Navigating the Regulatory and Statutory Landscape

Combating healthcare fraud and abuse has long been a key priority of both the state and federal government. With recent changes to the laws in place, the federal government has instituted new tactics and strategies to fight fraud and abuse in federal health programs. State Medicaid administrators are focusing more on Medicaid fraud. And whistleblower laws make it lucrative for employees and contractors to bring actions on behalf of the government that allege wrongdoing on the part of practitioners and healthcare providers. We meld our extensive experience in healthcare law with our knowledge and understanding of government investigations, including FDA and DEA audits and investigations, and compliance requirements to craft effective solutions for investigations and disclosure issues at all levels.

Support for a Wide Range of Compliance Matters

Practitioners and healthcare institutions place a premium on rapid, effective response to enforcement actions by the federal and state governments. Many of our clients work with us in a proactive, prophylactic manner, developing and designing compliance programs to avoid enforcement actions and compliance investigations before they can even begin. If a government agency has already initiated a compliance action, we work with government attorneys and regulators to obtain successful resolution of investigations. Our team has counseled clients in investigations, audits and reviews by numerous agencies, including Medicaid Fraud Control Units, state and federal attorneys general, and state and federal departments of health.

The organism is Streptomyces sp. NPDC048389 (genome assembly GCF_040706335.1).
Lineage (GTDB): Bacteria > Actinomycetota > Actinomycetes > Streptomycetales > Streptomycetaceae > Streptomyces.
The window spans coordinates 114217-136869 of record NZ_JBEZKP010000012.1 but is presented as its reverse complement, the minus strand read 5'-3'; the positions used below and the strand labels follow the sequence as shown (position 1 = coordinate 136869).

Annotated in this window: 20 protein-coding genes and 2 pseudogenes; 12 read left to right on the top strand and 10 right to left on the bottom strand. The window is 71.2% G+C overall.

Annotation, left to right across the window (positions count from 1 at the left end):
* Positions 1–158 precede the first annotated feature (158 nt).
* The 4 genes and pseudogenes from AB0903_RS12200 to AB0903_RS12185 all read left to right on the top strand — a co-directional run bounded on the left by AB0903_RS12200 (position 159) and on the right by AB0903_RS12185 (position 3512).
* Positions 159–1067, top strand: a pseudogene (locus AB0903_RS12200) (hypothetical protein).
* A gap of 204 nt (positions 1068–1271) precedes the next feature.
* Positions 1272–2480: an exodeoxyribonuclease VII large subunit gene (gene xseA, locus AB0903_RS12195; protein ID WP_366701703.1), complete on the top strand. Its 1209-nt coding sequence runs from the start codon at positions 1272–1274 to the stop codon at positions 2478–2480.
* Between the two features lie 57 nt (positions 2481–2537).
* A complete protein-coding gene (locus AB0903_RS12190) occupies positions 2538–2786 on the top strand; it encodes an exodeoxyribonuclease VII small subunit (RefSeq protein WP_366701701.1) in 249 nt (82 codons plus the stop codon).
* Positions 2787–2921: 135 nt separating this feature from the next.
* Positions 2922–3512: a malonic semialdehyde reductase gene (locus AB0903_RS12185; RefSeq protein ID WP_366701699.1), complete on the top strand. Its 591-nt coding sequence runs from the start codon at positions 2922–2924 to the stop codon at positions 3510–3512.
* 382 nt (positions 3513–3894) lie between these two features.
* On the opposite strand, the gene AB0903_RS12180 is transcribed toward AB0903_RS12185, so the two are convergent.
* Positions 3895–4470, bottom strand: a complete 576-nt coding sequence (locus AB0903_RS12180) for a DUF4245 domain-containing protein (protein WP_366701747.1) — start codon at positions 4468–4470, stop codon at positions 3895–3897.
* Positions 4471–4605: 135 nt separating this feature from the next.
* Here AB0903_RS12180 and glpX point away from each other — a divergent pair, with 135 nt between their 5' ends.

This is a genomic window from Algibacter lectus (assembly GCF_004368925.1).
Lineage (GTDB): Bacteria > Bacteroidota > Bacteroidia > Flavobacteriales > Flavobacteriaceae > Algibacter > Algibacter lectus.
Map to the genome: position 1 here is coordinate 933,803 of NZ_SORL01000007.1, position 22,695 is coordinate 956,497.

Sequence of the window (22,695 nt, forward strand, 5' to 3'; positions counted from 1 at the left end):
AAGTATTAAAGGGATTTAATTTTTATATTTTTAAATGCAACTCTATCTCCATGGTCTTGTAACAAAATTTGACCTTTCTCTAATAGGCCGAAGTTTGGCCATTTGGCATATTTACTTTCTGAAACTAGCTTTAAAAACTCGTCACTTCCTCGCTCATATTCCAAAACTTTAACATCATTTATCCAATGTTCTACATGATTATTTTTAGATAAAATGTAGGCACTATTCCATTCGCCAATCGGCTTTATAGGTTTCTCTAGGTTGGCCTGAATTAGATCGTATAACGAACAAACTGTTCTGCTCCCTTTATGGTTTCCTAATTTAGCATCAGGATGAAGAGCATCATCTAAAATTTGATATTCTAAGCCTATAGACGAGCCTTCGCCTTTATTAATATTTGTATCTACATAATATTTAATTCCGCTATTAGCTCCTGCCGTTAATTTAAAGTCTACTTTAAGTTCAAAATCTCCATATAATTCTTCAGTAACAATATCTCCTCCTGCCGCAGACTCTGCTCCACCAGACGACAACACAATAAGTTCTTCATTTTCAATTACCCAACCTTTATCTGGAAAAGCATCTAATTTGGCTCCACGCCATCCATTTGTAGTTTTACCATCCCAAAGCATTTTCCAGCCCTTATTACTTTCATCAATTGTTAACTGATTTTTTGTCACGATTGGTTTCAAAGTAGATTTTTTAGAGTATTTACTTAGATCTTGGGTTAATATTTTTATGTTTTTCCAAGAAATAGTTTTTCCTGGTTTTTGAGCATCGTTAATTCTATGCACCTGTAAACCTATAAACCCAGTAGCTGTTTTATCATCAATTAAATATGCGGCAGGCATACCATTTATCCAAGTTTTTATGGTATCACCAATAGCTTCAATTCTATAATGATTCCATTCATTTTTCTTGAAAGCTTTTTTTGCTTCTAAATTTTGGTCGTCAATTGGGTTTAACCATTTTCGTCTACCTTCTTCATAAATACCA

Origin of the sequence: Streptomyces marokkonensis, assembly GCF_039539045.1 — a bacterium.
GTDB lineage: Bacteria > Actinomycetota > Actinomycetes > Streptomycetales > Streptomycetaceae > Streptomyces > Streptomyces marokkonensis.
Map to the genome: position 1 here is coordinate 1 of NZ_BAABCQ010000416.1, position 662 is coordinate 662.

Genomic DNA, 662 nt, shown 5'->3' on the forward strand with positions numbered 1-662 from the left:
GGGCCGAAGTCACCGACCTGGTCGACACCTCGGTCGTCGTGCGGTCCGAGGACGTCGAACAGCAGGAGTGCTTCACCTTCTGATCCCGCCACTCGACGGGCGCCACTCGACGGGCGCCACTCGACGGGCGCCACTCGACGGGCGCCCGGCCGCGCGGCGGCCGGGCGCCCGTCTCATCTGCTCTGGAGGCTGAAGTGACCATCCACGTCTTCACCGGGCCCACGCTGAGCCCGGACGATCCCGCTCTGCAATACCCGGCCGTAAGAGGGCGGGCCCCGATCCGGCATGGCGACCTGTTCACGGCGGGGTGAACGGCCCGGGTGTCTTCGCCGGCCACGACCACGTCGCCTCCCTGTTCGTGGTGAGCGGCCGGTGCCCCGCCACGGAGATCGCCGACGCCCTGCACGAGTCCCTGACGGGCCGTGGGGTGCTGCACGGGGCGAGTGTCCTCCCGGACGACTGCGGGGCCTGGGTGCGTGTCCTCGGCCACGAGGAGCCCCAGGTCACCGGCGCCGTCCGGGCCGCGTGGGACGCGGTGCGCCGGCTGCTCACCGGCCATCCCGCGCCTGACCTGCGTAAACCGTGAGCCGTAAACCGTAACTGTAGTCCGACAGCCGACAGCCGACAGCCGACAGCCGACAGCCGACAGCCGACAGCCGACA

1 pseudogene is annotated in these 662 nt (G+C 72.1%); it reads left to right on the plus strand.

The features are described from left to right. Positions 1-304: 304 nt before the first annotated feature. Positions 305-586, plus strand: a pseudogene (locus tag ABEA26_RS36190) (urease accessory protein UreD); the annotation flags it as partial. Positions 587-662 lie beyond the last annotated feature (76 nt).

The regulatory enforcement challenges confronting healthcare entities and providers have resulted in our defense of practitioners, physician groups, licensed facilities, others in a variety of proceedings, including:

  • State and federal consumer fraud probes
  • Medicare, Medicaid, and private insurance company fraud and abuse investigations
  • False Claim Act, qui tam, and whistleblower litigation and defense
  • Fraud and abuse investigations and enforcement
  • Stark Law and anti-kickback matters

Self-Disclosure and its Benefits

Since 1998, healthcare entities have been able to self-disclose when they discover fraud and abuse regarding their participation in federal healthcare programs. However, in April 2013, the Department of Homeland Security Office of Inspector General (DHS-OIG) released significant changes regarding how self-disclosure works and the benefits of engaging in self-disclosure. The Self-Disclosure Program (SDP) is available to facilitate the resolution of matters that, in the disclosing party’s reasonable assessment, potentially violate federal criminal, civil or administrative laws. We recommend that any choice to disclose internal fraud and abuse in the SDP is an issue that should be discussed with counsel given the substantial benefits and potential concerns, which include:

  • A presumption against requiring integrity agreements in exchange for a release from permissive exclusion
  • A lower multiplier on damages than would normally be required
  • Mitigation of exposure for late repayment of Medicare or Medicaid funds
  • A streamlined settlement and resolution process